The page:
A preferred embodiment of the present invention includes a base, an information processor, and inductive sensors comprising planar coils. A benefit of using planar coils, rather than toroidal coils, is an increased simplicity of fabrication. A specific application of interest for some of the embodiments of the present invention involves the use of planar coils arranged so that they are substantially co-planar to the surface of the substrate and configured so as to detect magnetic RF field components perpendicular to the surface of the substrate. Such field components are typically associated with undesirable plasma non-uniformities and fringing field effects. In another embodiment, the planar coils are not coplanar to the surface of the base but the planar coils lie in a plane that is substantially parallel to the surface of the base.

There are numerous specific combinations of enclosed areas, shapes, and materials which could be used to provide an acceptable measurement. Similarly there is a wide range of conductive coil materials, thicknesses and numbers or turns which could be utilized. In preferred embodiments of present invention, these variables are selected to meet one of more of the following design criteria: Minimize the perturbation of the plasma state in the proximity of the sensor. Provide signal amplitudes compatible with the measurement circuitry. And, permit fabrication using materials and processes which both produce a stable, reproducible structure and are compatible with semiconductor device manufacturing cleanliness standards.

Electrostatic Charge Sensing Element

An example configuration of an electrostatic charge sensing element, according to the present invention, includes a material or structure which undergoes a measurable change in the presence of an applied electrical field such as a voltage gradient. Examples of suitable materials are semiconductors wherein the applied field can cause the movement of mobile charges within the material leading to changes in apparent resistance. One example of a suitable sensing element comprises a flexible plate structure wherein the applied field can produce deflection of the flexible plate.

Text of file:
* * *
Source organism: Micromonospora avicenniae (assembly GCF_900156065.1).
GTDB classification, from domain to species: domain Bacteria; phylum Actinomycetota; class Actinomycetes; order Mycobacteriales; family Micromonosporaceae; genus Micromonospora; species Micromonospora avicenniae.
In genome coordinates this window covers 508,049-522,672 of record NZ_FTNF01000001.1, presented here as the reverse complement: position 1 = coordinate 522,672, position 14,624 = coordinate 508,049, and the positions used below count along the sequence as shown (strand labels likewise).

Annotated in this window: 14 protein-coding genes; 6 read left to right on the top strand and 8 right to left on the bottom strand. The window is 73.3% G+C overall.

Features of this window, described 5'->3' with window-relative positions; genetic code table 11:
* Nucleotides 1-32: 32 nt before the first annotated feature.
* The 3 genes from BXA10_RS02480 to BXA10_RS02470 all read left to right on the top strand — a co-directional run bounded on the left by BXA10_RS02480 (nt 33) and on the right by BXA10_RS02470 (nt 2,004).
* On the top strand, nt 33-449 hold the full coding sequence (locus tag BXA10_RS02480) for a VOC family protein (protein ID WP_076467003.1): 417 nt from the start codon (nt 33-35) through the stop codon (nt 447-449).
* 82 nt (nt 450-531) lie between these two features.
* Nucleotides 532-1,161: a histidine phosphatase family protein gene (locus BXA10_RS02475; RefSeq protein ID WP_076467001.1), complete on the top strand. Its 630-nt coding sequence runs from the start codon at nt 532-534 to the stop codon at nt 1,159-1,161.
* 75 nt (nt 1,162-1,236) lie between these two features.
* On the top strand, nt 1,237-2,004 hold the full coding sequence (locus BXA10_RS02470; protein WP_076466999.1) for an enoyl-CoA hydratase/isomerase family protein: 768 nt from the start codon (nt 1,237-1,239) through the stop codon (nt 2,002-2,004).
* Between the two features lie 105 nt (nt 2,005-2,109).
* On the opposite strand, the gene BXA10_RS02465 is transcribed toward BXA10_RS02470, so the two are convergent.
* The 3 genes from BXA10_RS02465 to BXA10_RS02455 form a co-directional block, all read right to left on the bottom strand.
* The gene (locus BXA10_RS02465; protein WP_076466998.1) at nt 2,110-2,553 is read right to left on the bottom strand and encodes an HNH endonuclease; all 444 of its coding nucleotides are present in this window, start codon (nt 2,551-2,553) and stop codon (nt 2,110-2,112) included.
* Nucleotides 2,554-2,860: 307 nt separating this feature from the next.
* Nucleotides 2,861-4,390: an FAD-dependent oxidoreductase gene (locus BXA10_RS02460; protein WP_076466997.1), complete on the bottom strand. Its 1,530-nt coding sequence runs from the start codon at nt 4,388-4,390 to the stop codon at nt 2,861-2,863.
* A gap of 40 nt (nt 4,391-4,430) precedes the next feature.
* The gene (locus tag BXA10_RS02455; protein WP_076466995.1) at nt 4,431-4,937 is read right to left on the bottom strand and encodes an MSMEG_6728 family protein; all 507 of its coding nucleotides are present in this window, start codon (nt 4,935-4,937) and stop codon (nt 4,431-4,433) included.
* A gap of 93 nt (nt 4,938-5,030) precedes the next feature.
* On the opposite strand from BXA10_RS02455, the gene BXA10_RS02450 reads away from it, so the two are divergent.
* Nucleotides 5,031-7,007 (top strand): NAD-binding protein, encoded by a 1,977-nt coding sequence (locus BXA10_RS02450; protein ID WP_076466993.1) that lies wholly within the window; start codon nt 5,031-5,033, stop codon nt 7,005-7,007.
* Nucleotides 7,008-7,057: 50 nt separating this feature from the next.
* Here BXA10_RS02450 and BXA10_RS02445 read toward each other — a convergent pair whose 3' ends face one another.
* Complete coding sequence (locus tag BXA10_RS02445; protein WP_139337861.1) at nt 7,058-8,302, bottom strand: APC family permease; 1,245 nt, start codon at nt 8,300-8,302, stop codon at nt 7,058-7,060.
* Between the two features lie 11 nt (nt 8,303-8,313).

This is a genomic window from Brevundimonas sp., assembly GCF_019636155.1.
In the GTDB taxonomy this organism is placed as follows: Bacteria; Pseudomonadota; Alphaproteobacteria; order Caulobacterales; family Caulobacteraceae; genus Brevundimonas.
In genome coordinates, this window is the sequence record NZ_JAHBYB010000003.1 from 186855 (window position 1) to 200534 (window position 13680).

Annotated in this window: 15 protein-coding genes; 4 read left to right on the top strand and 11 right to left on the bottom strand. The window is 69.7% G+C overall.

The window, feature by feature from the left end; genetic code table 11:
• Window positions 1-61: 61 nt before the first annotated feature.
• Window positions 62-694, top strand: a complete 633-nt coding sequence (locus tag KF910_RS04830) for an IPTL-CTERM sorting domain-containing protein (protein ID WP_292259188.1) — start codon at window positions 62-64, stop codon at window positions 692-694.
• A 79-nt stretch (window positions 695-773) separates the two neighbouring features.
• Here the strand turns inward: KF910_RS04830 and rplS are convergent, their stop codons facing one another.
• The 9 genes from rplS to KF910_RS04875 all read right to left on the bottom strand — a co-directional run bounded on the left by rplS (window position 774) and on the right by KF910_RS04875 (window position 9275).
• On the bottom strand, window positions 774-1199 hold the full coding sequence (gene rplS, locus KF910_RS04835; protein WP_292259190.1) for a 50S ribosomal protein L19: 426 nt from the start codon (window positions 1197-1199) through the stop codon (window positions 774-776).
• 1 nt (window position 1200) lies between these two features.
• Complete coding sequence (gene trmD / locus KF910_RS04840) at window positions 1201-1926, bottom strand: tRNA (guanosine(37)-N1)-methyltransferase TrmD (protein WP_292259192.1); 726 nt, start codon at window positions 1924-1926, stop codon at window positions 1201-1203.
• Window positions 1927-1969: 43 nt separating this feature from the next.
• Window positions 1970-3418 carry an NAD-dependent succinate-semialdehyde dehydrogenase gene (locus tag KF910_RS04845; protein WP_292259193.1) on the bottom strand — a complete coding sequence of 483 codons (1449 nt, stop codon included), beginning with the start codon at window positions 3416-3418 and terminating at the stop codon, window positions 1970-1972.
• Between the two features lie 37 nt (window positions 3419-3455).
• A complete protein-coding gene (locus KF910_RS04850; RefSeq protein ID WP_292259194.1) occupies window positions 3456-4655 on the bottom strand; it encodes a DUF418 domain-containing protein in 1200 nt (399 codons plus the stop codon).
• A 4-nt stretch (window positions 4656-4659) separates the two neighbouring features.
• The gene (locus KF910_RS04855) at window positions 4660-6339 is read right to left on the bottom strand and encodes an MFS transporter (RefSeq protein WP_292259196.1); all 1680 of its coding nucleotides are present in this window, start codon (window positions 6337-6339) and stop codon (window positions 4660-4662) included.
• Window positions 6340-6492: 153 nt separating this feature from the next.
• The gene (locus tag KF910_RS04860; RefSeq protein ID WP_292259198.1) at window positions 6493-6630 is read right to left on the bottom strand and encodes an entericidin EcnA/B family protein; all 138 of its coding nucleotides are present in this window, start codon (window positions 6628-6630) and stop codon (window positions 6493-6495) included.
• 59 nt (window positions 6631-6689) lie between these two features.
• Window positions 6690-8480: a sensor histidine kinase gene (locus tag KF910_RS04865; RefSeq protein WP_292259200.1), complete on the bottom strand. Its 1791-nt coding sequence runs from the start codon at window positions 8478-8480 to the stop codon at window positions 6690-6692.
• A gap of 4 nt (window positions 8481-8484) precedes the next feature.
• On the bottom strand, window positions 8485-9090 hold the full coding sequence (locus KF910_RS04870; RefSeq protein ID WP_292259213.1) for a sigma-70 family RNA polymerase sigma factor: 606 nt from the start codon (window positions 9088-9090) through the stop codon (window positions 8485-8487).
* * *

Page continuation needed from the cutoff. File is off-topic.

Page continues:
Reference is now made to FIG. 6A where there is shown a cross-section side view of an electrostatic charge sensing element according to one embodiment of the present invention. FIG. 6A also shows a plasma. The charge sensing element is placed so as to measure one or more plasma parameters. The electrostatic charge sensing element includes a flexible electrical conductor 372, an electrical conductor 373, a base 374, and a dielectric 376. Electrical conductor 373 is fixedly attached to base 374. Electrical conductor 372 is suspended substantially opposite electrical conductor 374 with a portion of dielectric 376 so as to form a void 378 between electrical conductor 372 and electrical conductor 373. In this configuration, an electrical potential applied between electrical conductor 372 and electrical conductor 373 will cause electrical conductor 372 to deflect with respect to electrical conductor 373. The deflection of electric conductor 372 will cause a measurable change in the capacitance between electrical conductor 372 and electrical conductor 373. Optionally, electrical conductor 372 may comprise a metal sheet, a metal plate, or a metal film that is sufficiently flexible to produce a deflection in response to an applied field. Electrical conductor 373 may comprise a metal sheet, a metal plate, or a metal film.